There are more powerful statements (collectively known as transversality theorems) that imply the parametric transversality theorem and are needed for more advanced applications.

Informally, the "transversality theorem" states that the set of mappings that are transverse to a given submanifold is a dense open (or, in some cases, only a dense ${\displaystyle G_{\delta }}$) subset of the set of mappings. To make such a statement precise, it is necessary to define the space of mappings under consideration, and what is the topology in it. There are several possibilities; see the book by Hirsch.

What is usually understood by Thom's transversality theorem is a more powerful statement about jet transversality. See the books by Hirsch and by Golubitsky and Guillemin. The original reference is Thom, Bol. Soc. Mat. Mexicana (2) 1 (1956), pp. 59–71.

John Mather proved in the 1970s an even more general result called the multijet transversality theorem. See the book by Golubitsky and Guillemin.

## Infinite-dimensional version

The infinite-dimensional version of the transversality theorem takes into account that the manifolds may be modeled in Banach spaces.[citation needed]

### Formal statement

Suppose that ${\displaystyle F:X\times S\rightarrow Y}$ is a ${\displaystyle C^{k}}$ map of ${\displaystyle C^{\infty }}$-Banach manifolds. Assume that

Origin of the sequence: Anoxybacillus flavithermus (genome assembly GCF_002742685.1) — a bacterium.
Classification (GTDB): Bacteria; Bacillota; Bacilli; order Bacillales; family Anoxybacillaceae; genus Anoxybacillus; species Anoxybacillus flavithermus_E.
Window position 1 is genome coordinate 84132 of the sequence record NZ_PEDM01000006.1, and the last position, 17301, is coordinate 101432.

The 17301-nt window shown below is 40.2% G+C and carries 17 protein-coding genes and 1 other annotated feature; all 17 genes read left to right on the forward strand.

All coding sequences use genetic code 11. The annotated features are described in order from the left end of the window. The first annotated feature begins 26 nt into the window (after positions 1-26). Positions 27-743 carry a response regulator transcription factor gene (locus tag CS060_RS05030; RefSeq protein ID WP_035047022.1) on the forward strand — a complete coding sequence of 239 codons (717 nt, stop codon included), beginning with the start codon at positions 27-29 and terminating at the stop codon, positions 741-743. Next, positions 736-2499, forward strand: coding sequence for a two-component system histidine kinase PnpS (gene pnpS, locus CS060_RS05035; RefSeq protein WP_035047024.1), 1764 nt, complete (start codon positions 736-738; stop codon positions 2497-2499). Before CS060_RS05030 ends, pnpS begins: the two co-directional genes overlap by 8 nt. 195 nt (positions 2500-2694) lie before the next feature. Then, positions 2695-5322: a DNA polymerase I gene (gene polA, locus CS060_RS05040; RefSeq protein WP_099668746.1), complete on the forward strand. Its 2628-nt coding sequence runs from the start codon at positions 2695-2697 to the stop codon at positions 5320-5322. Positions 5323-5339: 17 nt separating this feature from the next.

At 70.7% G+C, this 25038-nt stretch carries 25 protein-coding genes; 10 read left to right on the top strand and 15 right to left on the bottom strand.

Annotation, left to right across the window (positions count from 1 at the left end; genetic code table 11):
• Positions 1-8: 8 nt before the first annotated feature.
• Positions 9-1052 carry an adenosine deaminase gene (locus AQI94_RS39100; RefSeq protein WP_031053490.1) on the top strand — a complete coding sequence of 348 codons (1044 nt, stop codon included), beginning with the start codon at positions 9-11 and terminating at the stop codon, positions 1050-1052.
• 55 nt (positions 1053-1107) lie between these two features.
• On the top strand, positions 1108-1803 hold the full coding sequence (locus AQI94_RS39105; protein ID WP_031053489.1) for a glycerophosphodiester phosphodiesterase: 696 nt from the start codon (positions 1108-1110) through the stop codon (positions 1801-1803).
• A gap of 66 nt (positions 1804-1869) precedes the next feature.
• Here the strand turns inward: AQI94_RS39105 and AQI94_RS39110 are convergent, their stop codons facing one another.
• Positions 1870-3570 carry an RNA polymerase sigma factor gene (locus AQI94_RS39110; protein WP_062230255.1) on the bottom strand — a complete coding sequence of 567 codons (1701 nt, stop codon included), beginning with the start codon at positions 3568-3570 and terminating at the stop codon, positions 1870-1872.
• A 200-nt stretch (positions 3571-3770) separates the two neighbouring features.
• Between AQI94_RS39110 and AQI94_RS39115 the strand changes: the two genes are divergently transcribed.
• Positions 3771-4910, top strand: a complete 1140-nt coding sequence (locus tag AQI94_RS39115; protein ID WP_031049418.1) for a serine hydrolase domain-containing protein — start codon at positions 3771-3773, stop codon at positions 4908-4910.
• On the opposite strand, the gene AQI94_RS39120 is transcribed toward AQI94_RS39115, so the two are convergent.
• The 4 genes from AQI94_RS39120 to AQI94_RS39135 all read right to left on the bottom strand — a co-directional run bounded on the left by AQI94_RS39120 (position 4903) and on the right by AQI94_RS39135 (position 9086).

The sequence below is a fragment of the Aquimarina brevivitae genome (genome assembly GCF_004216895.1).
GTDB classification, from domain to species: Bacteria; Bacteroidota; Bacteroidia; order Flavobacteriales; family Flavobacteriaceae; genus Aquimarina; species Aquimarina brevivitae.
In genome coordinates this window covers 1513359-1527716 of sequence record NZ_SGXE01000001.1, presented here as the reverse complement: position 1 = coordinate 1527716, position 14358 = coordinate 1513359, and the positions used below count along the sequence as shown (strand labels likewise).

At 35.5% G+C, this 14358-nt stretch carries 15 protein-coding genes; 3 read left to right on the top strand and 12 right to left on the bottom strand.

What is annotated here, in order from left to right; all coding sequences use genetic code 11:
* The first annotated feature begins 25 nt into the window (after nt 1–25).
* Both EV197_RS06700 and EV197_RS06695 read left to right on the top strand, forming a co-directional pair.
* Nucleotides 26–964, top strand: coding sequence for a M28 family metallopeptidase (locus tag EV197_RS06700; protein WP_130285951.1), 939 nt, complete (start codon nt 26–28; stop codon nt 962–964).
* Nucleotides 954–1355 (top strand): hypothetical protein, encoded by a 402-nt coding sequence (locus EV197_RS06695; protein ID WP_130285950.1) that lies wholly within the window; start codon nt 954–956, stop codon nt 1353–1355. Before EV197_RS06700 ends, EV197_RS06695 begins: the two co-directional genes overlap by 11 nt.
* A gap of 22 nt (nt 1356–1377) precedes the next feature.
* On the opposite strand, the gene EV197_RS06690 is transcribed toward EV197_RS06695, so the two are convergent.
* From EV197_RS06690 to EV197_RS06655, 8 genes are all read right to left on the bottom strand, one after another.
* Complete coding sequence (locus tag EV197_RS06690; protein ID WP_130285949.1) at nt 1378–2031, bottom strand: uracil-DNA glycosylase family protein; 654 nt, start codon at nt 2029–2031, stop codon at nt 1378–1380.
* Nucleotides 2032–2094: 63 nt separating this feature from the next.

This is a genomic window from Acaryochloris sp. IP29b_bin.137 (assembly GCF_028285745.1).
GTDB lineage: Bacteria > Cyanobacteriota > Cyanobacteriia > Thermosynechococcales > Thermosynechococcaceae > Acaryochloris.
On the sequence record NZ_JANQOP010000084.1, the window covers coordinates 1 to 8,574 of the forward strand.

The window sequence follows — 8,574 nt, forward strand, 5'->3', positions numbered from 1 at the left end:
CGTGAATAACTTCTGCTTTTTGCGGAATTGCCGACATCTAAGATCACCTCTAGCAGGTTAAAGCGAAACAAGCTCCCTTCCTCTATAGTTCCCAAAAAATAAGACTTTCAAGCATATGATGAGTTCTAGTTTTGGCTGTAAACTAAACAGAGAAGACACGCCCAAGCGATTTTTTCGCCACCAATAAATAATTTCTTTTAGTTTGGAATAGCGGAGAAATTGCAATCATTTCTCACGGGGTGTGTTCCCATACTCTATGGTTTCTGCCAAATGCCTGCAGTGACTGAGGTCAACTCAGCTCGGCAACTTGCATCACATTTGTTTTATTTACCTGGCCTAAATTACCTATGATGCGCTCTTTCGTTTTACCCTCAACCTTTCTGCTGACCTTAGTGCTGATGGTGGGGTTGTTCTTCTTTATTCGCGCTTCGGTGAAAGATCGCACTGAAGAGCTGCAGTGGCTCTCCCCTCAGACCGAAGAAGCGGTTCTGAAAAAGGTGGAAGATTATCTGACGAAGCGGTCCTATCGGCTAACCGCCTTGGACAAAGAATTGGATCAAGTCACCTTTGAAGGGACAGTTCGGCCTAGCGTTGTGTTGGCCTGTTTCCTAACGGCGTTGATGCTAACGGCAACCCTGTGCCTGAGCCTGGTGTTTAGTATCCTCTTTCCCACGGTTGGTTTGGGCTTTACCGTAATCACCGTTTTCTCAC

i) ${\displaystyle X}$, ${\displaystyle S}$ and ${\displaystyle Y}$ are nonempty, metrizable ${\displaystyle C^{\infty }}$-Banach manifolds with chart spaces over a field ${\displaystyle \mathbb {K} }$.

ii) The ${\displaystyle C^{k}}$-map ${\displaystyle F:X\times S\rightarrow Y}$ with ${\displaystyle k\geq 1}$ has ${\displaystyle y}$ as a regular value.

iii) For each parameter ${\displaystyle s\in S}$, the map ${\displaystyle f_{s}\left(x\right)=F\left(x,s\right)}$ is a Fredholm map, where ${\displaystyle {\mathop {\mathrm {ind} }}Df_{s}\left(x\right) for every ${\displaystyle x\in f_{s}^{-1}\left(\left\{y\right\}\right)}$.

iv) The convergence ${\displaystyle s_{n}\rightarrow s}$ on ${\displaystyle S}$ as ${\displaystyle n\rightarrow \infty }$ and ${\displaystyle F\left(x_{n},s_{n}\right)=y}$ for all ${\displaystyle n}$ implies the existence of a convergent subsequence ${\displaystyle x_{n}\rightarrow x}$ as ${\displaystyle n\rightarrow \infty }$ with ${\displaystyle x\in X}$.

If Assumptions i-iv hold, then there exists an open, dense subset ${\displaystyle S_{0}}$ of ${\displaystyle S}$ such that ${\displaystyle y}$ is a regular value of ${\displaystyle f_{s}}$ for each parameter ${\displaystyle s\in S_{0}}$.

Now, fix an element ${\displaystyle s\in S_{0}}$. If there exists a number ${\displaystyle n\geq 0}$ with ${\displaystyle \mathrm {ind} Df_{s}\left(x\right)=n}$ for all solutions ${\displaystyle x\in X}$ of ${\displaystyle f_{s}\left(x\right)=y}$, then the solution set ${\displaystyle f_{s}^{-1}\left(\left\{y\right\}\right)}$ consists of an ${\displaystyle n}$-dimensional ${\displaystyle C^{k}}$-Banach manifold or the solution set is empty.

Note that if ${\displaystyle \mathrm {ind} Df_{s}\left(x\right)=0}$ for all the solutions of ${\displaystyle f_{s}\left(x\right)=y}$, then there exists an open dense subset ${\displaystyle S_{0}}$ of ${\displaystyle S}$ such that there are at most finitely many solutions for each fixed parameter ${\displaystyle s\in S_{0}}$. In addition, all these solutions are regular.